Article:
Food & Drink

Airport food guide, Tim Hortons’ big move, Tyra Banks eats from trucks

Airport food guide, Tim Hortons' big move, Tyra Banks eats from trucks
On the fly: a typical airport dinner at Pearson

• Harried travellers are often at the mercy of the overpriced, under-flavoured food on offer in most airports. Well, Michael Blackie has their backs—sort of. The globe-trotting Ottawa chef reveals some of the better eating options at terminals throughout the world. Montreal’s Trudeau Airport gets points for sandwiches; Vancouver scores high for Globe@YVR’s locavore-friendly menu (a 100-mile restaurant at the airport? That’s like 10,000 spoons when all you need is a knife). JetBlue’s new terminal at JFK and Heathrow’s Terminal 5 are notable for their luxury cuisine offerings. Sorry, Toronto—all you get is Wolfgang Puck, mentioned in the same breath as Tim Hortons. [Globe and Mail]

• Tim Hortons, that bastion of all things Canadian, is moving to—wait for it—Canada. While most would be shocked to learn the company ever left, Timmie’s has been registered in Delaware since 1995, following a purchase by Wendy’s. Shareholders voted last week to reorganize in Canada—a move that Prime Minister Stephen Harper is taking credit for. Harper, who says he drinks only about six cups of coffee a year, is praising Canada’s low corporate tax rates as the reason for Tim’s glorious return. [Canadian Press]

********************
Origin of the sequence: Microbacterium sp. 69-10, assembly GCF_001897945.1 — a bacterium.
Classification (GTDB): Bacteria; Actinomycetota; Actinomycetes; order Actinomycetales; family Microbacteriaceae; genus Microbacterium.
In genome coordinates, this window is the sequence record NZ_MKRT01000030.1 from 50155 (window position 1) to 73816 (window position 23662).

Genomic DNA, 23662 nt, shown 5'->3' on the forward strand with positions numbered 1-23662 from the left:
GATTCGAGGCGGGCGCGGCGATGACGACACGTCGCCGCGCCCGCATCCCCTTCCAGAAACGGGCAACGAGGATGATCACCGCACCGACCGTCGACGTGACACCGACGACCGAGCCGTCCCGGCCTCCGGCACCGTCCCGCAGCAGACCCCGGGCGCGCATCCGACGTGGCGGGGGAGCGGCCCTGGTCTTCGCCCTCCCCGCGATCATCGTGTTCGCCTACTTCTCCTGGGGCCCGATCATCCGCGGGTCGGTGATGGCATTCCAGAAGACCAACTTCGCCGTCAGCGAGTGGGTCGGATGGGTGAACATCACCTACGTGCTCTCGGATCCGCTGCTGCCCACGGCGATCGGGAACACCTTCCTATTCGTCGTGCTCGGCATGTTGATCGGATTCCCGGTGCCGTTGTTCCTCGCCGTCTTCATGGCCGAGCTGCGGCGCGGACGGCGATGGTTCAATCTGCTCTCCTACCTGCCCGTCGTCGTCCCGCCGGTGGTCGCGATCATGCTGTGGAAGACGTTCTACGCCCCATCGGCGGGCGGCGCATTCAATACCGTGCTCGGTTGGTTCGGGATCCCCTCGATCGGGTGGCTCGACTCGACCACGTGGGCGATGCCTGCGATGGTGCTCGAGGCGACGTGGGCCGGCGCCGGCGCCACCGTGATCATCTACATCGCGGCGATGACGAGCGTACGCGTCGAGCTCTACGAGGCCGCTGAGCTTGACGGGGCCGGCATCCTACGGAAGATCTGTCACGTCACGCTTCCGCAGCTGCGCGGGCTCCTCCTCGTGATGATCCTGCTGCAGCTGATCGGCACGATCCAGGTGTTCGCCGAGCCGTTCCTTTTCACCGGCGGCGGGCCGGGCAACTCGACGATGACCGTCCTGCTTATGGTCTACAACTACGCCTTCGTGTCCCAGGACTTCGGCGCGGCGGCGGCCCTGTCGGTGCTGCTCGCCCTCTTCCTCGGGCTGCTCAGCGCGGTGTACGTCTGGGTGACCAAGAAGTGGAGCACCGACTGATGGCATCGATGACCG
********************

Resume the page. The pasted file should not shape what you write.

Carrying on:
• Three weeks after being profiled by Daily Dish, coffee fanatic Sam James gets similar treatment in the Toronto Star. He says the only way to tell if a cup is good is to taste it, which explains why, by 8 a.m., he’s already put away five coffees. The 25-year-old James did time at some of Toronto’s hippest java joints—Cherry Bomb, Manic Coffee, Hank’s—to build up his coffee cred with discerning drinkers before opening his own shop, Sam James Coffee Bar. The tactic worked: there are lineups out the door most mornings. [Toronto Star]

• The bubbles in champagne aren’t just there to make that wonderful popping sound; they are constantly releasing and lifting aroma to the top of the glass. French and German scientists say that when the bubbles explode, they release flavour from airborne particles above the liquid. We were never much for science, but the thought of studying champers for a living makes us reconsider our career path. [National Post]

Tyra Banks is hitting New York City’s food trucks for a segment on her talk show. Ty-Ty apparently struggles with pronunciation (she calls rickshaws “rick-saws”) and isn’t a fan of chocolate. No word yet on if she’s instructing vendors to smile with their eyes or telling them to serve food “not like this, but food like this.” [New York]


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